The Congressional battle to approve the Central American Free Trade Agreement (CAFTA) began in earnest with the usual suspects mouthing the usual platitudes to the usual inside-the-Beltway audiences.
But the usual suspects, farm groups like the American Farm Bureau, the National Cattleman’s Assoc., the American Soybean Assoc., and the National Pork Producer Council, were so ardent in offering their platitudes – democracy! increased exports! – that none explained where their bold free trade prescriptions have taken, or will take, American farmers and ranchers.
What’s it really mean? Moreover, if the 1993 NAFTA script is followed, no explanation will be forthcoming before a mid-May House vote on CAFTA.
So, sigh, it’s up to us little people to do the big boys’ heavy lifting – again.
First, CAFTA is a free trade deal between the U.S. and Costa Rica, El Salvador, Guatemala, Honduras, Nicaragua and the late-coming Dominican Republic.
Do the math. Combined, the six nations hold 45.5 million people and $204 billion in gross domestic product.
Quick math pegs CAFTA’s GDP per capita at a paltry $4,500. By contrast, the U.S. GDP per capita is $38,500.
Those two facts almost guarantee the U.S. will be a far more likely CAFTA ag importer than a CAFTA ag exporter. We have the money; they don’t.
Indeed, that’s the case already. Since 2000, the U.S. has been a net $1 billion CAFTA ag importer. In 2004, the ag trade gap was $1.1 billion.
Yet even if the CAFTA nations were as rich as, say, Canada or Mexico, a fatter American ag trade balance under CAFTA is as empty a promise as it was when NAFTA was sold to American farmers and ranchers in 1993.
NAFTA recap. Under NAFTA, the free trade deal with Mexico and Canada that served as CAFTA’s template, U.S. ag exports did climb.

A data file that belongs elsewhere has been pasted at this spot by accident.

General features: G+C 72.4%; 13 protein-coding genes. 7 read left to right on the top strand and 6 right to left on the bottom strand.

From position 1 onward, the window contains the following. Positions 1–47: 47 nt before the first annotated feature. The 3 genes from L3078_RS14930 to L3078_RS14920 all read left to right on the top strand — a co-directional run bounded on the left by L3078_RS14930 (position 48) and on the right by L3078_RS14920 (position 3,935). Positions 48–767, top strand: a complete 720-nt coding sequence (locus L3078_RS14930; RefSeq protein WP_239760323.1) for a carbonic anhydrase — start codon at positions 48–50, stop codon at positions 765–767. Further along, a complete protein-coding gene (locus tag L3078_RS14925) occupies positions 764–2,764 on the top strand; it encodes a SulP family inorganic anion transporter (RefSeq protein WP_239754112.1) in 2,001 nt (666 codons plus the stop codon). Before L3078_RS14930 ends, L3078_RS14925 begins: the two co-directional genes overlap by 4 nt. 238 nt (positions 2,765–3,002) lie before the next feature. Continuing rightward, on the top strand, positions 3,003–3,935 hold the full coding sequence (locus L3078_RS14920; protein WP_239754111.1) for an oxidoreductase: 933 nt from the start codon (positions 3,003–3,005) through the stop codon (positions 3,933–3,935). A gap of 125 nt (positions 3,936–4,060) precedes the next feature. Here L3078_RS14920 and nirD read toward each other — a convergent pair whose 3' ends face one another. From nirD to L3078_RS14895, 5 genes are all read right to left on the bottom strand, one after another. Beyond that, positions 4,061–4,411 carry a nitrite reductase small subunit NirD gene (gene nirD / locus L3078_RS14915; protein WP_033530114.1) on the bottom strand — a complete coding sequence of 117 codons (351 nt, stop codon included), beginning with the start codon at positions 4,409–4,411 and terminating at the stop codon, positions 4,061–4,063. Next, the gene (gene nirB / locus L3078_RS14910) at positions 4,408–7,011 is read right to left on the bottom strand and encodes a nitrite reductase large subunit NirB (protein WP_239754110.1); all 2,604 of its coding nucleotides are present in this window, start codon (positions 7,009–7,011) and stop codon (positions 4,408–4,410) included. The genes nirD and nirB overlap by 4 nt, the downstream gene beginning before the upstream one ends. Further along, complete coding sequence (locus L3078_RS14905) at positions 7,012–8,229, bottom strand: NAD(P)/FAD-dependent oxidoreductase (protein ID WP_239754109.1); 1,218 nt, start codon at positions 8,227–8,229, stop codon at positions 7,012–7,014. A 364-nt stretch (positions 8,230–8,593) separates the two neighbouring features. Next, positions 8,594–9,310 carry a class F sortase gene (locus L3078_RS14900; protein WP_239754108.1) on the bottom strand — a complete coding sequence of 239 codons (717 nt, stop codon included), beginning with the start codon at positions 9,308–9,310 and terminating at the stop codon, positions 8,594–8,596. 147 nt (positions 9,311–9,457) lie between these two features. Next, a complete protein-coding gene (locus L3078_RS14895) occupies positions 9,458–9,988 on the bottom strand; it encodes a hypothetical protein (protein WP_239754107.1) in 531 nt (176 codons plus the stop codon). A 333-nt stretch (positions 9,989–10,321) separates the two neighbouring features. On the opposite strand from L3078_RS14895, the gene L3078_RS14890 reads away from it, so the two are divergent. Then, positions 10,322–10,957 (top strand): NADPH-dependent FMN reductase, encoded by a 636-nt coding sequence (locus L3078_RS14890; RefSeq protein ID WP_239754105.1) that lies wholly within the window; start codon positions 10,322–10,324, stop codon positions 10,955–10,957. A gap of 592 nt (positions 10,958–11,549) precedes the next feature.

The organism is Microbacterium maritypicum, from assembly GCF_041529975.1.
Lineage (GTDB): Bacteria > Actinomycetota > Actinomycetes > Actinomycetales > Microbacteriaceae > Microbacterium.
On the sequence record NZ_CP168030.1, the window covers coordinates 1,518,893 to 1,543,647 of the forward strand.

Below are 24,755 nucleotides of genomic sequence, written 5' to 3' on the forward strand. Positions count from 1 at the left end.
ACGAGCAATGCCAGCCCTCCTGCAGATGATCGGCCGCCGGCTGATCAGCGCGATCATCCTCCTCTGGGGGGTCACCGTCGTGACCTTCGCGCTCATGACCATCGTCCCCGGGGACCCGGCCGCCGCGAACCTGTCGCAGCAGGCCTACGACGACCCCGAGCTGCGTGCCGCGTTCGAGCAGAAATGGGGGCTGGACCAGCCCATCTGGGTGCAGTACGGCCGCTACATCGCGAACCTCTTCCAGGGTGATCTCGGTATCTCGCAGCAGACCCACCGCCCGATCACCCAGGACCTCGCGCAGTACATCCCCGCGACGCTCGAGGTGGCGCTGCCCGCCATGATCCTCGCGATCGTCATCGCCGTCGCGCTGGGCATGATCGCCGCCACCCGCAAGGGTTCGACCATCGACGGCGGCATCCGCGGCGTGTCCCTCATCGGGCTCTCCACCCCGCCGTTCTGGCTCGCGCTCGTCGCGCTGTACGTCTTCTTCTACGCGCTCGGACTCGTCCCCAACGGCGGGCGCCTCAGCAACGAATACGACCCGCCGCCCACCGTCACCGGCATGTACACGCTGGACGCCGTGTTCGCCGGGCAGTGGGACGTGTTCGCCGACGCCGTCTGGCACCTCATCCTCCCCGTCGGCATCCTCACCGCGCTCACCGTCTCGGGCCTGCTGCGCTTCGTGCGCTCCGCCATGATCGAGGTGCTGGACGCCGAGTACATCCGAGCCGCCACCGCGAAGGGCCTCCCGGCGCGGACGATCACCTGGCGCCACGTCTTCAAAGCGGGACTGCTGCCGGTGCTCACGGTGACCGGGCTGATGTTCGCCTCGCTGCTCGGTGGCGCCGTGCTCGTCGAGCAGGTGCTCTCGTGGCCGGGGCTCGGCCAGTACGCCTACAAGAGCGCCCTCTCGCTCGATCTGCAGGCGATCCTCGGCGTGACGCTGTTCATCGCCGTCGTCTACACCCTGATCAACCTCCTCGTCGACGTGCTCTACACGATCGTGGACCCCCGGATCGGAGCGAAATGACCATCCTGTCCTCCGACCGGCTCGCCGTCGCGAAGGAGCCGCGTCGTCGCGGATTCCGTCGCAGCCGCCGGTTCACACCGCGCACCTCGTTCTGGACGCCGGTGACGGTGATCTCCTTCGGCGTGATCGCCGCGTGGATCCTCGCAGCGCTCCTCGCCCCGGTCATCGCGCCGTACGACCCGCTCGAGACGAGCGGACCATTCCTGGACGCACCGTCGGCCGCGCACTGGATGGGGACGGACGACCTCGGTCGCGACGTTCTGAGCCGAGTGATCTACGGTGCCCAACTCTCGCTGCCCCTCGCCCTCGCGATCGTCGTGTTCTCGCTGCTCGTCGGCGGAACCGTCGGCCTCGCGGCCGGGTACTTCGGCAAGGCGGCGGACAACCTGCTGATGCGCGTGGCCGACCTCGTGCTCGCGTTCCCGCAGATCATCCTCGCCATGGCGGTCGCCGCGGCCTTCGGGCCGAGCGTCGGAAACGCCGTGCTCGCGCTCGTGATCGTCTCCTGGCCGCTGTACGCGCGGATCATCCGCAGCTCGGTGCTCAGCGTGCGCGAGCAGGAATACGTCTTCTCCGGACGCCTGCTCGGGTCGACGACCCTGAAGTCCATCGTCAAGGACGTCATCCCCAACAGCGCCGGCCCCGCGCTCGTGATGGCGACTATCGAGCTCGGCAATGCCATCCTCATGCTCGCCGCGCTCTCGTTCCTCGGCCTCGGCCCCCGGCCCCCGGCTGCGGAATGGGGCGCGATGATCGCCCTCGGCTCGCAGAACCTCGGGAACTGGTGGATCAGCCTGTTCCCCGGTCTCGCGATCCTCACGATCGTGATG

From 1994 through 2004, U.S. ag exports, including fish and lumber, to Mexico and Canada grew 93 percent, from $11.5 billion to $21.3 billion.
That good news was obliterated, however, by the flood of ag imports from our NAFTA neighbors.
Food, fish and lumber imports from Mexico and Canada rose from $15.4 billion in 1994 to $35.9 billion in 2004, or an even fatter 133 percent.
Widening deficit. The abbreviated NAFTA story for ag is short and not sweet: The American ag trade deficit to Canada and Mexico has grown from $3.9 billion in 1994 to $14.6 billion in 2004, or 274 percent.
The widening ag gap confirms another trade fact that all the gassy hope of CAFTA cannot hide: As the 1990s pilgrimage to free trade heaven ensued, the American ag trade surplus collapsed from very black $27 billion in 1996 to a no-color-at-all, barely break-even for 2005.
American farmers and ranchers are not alone in watching their export superiority slip to inferiority in this global trade panacea.
Since 1994, the U.S. trade deficit has ballooned from $106 billion to 2004’s staggering $617 billion.
Still backing deals. Despite these very clear, read-’em-weep facts, free trade continues to enjoy the undying support of most big ag groups.
More importantly, absolutely nothing – not rising cattle imports, not the sell-out of their sugar producers, not the World Trade Organization’s indictment of American cotton programs, not Brazil’s blindingly fast rise in ag production, virtually nothing – has led these groups to question how their members, U.S. agriculture and the nation actually benefit from CAFTA or their relentless push for free trade.
Others are, however, and signs are now emerging that their blind faith isn’t casting its usual “we-got-faith, brother” spell over a CAFTA-doubting Congress.
Heard in the House. “I told these farm groups recently,” says Minnesota’s Rep. Collin Peterson, the ranking minority member on the House Ag Committee, “that the only problem with their free trade promises is that none ever come true. It didn’t happen under NAFTA and it won’t happen under CAFTA.”
Peterson guesses if a CAFTA vote were held in the House today “maybe only 50 percent of the Ag Committee would favor it,” a big switch from previous trade votes.
“Few are being fooled by the usual rhetoric,” he offers.
Well, some still are but they’re just your farm group leaders.
(Alan Guebert’s Farm and Food File is published weekly in more than 75 newspapers in North America. He can be contacted at firstname.lastname@example.org.)
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